Wall Street stocks declined on Monday as euro zone data signaled the region could be facing a recession, adding to worries about Europe's debt crisis.
Initial optimism about prospects of pro-growth reforms under new governments in Italy and Greece gave way to caution over the huge debt problems still plaguing the euro, which fell against the U.S. dollar.
Industrial production in the euro zone fell in September, the most since early 2009, adding to fears of a sharp contraction by industry and a probable recession. Output at factories in the 17-nation group fell 2.0 percent for the month.
We are not an island. We are dependent ... and Europe's not likely to escape a recession, said Steve Goldman, principal at Goldman Management in Short Hills, New Jersey.
You're seeing further weakness in the banks, and that's acting as a drag, he said.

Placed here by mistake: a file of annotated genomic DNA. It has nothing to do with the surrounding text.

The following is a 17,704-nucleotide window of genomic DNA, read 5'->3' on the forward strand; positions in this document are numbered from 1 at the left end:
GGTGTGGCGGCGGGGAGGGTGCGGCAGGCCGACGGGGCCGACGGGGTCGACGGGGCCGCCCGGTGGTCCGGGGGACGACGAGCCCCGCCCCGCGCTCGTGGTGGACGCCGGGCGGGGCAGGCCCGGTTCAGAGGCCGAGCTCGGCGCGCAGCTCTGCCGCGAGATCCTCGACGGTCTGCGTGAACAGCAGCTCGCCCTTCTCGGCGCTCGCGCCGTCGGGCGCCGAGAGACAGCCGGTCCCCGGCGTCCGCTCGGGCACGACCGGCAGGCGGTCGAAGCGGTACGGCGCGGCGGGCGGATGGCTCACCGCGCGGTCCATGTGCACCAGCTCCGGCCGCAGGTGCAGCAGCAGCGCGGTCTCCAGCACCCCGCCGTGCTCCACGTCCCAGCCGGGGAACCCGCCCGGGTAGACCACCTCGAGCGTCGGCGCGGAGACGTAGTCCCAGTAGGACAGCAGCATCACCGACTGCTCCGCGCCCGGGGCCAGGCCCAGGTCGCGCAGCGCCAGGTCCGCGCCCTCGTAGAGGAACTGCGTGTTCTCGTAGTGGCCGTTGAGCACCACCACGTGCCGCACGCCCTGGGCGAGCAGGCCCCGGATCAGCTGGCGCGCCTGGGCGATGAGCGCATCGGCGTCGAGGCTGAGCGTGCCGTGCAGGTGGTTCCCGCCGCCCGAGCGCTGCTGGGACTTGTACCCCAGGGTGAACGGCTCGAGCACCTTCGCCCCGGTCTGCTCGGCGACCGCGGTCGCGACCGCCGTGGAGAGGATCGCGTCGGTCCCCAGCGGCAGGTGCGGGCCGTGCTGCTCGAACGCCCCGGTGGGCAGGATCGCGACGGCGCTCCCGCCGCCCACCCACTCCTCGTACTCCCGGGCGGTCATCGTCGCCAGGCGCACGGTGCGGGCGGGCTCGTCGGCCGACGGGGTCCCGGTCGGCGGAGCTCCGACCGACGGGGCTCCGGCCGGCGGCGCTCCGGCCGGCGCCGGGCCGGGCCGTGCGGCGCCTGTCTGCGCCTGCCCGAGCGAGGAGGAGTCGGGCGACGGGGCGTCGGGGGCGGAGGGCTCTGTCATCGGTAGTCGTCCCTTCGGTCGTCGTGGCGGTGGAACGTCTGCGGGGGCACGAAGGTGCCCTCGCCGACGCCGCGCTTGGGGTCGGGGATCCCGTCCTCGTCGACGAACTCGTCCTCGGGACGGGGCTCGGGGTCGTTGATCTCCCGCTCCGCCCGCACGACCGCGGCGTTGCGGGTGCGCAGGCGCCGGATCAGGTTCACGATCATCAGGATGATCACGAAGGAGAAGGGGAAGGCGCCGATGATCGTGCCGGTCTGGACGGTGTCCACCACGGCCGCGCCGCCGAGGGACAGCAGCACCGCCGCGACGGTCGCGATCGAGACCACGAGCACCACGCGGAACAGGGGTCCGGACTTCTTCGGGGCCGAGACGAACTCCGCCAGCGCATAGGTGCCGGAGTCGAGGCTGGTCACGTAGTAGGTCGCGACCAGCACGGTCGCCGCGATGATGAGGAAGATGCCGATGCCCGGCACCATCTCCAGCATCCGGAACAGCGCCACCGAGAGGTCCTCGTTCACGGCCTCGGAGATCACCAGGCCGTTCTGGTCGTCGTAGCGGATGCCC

Financials led the decline on the S&P 500, with the S&P financial index down 1.8 percent. Bank of America shares were down 2.3 percent at $6.07.
Stocks have traded choppily and in tandem with the euro recently in a sign U.S. investors are taking cues from the euro zone's mushrooming debt crisis as bouts of risk aversion are followed by periods of relative optimism.
The Dow Jones industrial average was down 103.80 points, or 0.85 percent, at 12,049.88. The Standard & Poor's 500 Index was down 15.46 points, or 1.22 percent, at 1,248.39. The Nasdaq Composite Index was down 26.79 points, or 1.00 percent, at 2,651.96.
Limiting losses on the Dow, Boeing Co shares rose 1.9 percent to $68.20 after the U.S. planemaker announced an order worth at least $18 billion and said the Middle East will need to recruit and train tens of thousands of new pilots to sustain a massive expansion in long-haul fleets.
(Reporting by Caroline Valetkevitch, additional reporting by Edward Krudy; Editing by Kenneth Barry)